Hop in your paisley time machine, set the dials for 1972 with Empty Palace's The Serpent Between the Stars. Expect detours.
LA's Empty Palace remembers a time when instrumental prowess and ambitious concepts were not divorced from heart, feeling, intuition, groove, "soul". Yeah, that's right, we're talking about prog rock here, a time when dinosaurs with monolithic synthesizers and spinning drum stalked the Earth, leaving legends in their wake.
For the longest time, prog was a 4-letter word, particularly in the wake of grunge, which existed to smash the pyrotechnics of '80s arena rock. With good reason, as much of that music was godawful, as were the people that liked it. The problem was, with grunge's blue collar rhetoric, a distrust of ambitious concepts and constructs, as well as the meritocracy that came with prog and glam, meaning that bourgeois trappings, like being able to play your instrument or whip out a bitchin' solo were thrown out with the bathwater.
Grunge emphasized the meathead, roughneck aspects of punk, without bringing along the non-conformity, the gender equality, the openness to other cultures and a lot of other interesting aspects that were replaced with safety pins and spit, and another progressive movement shuffled off into the graveyard of history.
I think Empty Palace may have been raiding my dreams to write their press release as they speak of bridging binaries, bringing together the muscularity and energy of metal with the softness and emotion of folk or indie rock. "Must an audience choose between the dragging of heavy metal knuckles and the soft pining of folk and rock?" Anyone who's listened to metal for the last 15 years knows the answer to that isNO. Metalheads are as likely to cite Cormac McCarthy or Chimamanda Nogozi Adichi as an influence as Megadeth or Voivoid.
And while metal may have been given the approval nod, prog has remained a marginal interest, despite outcroppings, in the early 2000s, from bands like The Mars Volta and other resurrectionists like Wolfmother and Tame Impala. The problem with those bands, however, is they aim merely for anachronism, with the opiate specter of nostalgia along with it.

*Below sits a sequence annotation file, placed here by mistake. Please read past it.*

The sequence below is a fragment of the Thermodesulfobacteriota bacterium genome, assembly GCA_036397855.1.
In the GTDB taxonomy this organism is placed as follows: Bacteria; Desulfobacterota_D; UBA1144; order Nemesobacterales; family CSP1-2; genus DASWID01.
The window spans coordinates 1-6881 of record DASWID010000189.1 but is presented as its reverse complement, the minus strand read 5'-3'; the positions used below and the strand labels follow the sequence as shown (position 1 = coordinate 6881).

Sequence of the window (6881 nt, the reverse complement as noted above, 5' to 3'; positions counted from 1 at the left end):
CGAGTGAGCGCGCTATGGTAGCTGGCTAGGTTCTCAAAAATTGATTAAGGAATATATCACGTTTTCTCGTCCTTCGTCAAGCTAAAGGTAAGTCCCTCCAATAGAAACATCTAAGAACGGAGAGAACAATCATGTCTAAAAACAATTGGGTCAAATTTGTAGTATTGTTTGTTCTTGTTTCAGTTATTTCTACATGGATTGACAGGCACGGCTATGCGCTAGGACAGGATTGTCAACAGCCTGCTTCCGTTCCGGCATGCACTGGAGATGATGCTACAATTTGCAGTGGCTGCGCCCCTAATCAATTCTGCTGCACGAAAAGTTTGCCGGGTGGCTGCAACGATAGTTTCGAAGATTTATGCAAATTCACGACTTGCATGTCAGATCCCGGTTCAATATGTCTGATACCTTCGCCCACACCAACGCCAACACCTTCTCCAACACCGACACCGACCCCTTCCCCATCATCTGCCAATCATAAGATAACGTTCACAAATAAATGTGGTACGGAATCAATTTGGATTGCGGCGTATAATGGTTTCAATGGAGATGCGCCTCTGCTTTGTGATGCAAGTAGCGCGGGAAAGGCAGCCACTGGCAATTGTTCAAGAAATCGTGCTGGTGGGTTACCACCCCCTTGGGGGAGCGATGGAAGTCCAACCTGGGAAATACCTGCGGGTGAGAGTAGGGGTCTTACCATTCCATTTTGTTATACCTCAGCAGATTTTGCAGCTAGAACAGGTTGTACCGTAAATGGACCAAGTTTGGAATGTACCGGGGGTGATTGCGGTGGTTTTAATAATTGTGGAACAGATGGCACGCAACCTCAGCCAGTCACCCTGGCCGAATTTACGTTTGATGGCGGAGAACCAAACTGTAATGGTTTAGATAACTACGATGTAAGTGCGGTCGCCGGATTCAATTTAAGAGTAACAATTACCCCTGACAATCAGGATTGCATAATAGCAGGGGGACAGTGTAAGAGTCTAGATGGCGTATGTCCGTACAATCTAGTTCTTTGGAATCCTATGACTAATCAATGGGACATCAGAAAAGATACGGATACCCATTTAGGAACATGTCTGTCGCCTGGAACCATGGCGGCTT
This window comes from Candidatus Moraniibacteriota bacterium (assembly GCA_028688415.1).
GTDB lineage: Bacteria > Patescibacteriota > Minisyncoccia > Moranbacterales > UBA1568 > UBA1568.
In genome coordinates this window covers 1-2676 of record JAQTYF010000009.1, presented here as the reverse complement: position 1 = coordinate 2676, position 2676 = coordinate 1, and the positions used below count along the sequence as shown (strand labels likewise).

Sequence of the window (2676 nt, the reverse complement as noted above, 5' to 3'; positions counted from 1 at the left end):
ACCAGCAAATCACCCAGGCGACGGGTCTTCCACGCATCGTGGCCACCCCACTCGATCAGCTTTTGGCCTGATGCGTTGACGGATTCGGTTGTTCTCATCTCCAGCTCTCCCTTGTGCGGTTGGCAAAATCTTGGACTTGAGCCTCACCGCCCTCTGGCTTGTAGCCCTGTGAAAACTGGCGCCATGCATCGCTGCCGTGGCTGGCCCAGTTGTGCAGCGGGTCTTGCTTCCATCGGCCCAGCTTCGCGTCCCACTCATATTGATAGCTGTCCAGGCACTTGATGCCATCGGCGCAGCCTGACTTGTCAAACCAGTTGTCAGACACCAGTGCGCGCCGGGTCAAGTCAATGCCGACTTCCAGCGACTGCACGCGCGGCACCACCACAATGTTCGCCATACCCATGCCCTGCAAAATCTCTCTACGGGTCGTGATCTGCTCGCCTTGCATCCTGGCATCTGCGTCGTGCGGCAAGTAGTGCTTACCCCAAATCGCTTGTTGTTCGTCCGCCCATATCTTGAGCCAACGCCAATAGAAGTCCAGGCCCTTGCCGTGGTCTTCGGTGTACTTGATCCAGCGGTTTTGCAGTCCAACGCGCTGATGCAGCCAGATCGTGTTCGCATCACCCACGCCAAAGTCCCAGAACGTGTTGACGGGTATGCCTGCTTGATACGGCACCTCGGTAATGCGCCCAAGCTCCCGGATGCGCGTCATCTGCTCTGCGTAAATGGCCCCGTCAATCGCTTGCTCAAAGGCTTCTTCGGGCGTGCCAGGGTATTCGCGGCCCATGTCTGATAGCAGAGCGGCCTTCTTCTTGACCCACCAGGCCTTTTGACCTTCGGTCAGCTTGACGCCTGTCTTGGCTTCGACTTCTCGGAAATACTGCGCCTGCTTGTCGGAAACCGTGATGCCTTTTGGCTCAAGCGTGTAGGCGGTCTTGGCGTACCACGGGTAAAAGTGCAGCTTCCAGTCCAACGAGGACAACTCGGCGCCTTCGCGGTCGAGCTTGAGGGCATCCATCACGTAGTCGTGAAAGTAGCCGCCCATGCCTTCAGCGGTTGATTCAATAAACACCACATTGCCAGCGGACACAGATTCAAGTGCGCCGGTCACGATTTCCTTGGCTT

Empty Palace is not looking to chase the dragon - they are looking to slay serpents, heading into the formless void and making their own way. They pull this off, mainly, by incorporating unusual instruments and textures into their metal bombast, most notably searing spookshow organs and loopy, mind-bending synthesizers, amidst the more common guitar freak-outs and pummeling percussion.
The other distinctive element of Empty Palace is the vocals, which has an early days Ozzy nasal reedy quality to it, along with a bit of King Crimson's Adrian Belew. That's an interesting comparison, because if you were to slam early Sabbath and King Crimson into a wormhole transporter, you'd be entering the Empty Palace. The band recorded The Serpent Between the Stars' ambitious 12 tracks themselves - analog, natch - without ever even bothering to release it. If a band has material like this just sitting in a drawer, you can expect grand things, indeed.
Empty Palace actually has the potential to ACTUALLY influence history and culture, and not just in some slipstream fan fiction. These guys are good! They can play! They write awesome songs! They don't sound like everybody else! Let this be a lesson to the rest of the punks and metalheads out there.
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